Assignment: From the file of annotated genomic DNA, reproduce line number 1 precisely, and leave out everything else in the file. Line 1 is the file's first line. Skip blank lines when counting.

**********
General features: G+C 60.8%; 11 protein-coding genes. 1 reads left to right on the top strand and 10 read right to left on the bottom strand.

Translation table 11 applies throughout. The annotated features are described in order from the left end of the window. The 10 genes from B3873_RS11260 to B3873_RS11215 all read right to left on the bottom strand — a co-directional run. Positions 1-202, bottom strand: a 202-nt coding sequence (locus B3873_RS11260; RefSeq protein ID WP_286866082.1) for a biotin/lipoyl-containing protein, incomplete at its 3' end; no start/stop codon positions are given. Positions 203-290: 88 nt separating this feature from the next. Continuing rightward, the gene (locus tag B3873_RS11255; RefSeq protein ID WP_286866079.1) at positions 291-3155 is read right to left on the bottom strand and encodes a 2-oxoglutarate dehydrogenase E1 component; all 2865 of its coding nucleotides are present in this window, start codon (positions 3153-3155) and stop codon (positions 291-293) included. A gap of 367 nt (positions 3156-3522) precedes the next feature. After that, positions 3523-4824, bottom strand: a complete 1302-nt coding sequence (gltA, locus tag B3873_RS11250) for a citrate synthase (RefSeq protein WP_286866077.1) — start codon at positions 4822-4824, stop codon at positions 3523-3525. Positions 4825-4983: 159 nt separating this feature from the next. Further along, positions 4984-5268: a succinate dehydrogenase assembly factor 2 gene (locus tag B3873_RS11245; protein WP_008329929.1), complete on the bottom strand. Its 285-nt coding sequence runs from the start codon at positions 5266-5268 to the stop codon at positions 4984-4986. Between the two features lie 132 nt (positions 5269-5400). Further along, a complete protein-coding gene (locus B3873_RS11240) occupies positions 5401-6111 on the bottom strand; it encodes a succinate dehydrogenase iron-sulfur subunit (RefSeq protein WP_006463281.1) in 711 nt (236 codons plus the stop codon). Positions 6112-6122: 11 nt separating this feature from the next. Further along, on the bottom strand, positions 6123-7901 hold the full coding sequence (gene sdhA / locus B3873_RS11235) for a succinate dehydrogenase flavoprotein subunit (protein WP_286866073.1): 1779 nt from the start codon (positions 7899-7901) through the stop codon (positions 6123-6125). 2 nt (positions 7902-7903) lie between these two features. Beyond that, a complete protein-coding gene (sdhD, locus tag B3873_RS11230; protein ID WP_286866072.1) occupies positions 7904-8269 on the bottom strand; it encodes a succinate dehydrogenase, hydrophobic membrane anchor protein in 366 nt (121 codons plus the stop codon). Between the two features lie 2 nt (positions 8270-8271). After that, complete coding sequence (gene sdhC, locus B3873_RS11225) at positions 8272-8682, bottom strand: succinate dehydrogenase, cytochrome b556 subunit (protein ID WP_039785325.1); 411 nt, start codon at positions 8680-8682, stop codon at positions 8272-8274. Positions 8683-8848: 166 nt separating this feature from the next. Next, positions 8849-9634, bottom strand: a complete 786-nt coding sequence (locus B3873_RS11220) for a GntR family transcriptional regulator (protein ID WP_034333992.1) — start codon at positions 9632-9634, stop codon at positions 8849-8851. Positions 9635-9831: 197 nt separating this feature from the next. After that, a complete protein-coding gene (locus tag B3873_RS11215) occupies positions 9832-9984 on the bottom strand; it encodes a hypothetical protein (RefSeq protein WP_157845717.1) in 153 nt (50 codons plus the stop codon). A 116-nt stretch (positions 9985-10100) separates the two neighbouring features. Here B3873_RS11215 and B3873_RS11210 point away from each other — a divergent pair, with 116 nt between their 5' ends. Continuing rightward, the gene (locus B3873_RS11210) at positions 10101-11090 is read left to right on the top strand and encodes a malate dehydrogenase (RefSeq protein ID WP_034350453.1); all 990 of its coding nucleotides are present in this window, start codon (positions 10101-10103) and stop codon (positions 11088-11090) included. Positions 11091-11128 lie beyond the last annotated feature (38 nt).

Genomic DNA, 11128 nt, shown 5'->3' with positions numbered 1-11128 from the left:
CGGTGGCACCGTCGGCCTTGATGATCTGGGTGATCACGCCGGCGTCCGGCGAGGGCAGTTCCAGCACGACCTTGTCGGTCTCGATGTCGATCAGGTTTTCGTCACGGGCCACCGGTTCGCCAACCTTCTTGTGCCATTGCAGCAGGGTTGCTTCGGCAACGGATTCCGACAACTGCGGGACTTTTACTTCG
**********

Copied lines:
General features: G+C 60.8%; 11 protein-coding genes. 1 reads left to right on the top strand and 10 read right to left on the bottom strand.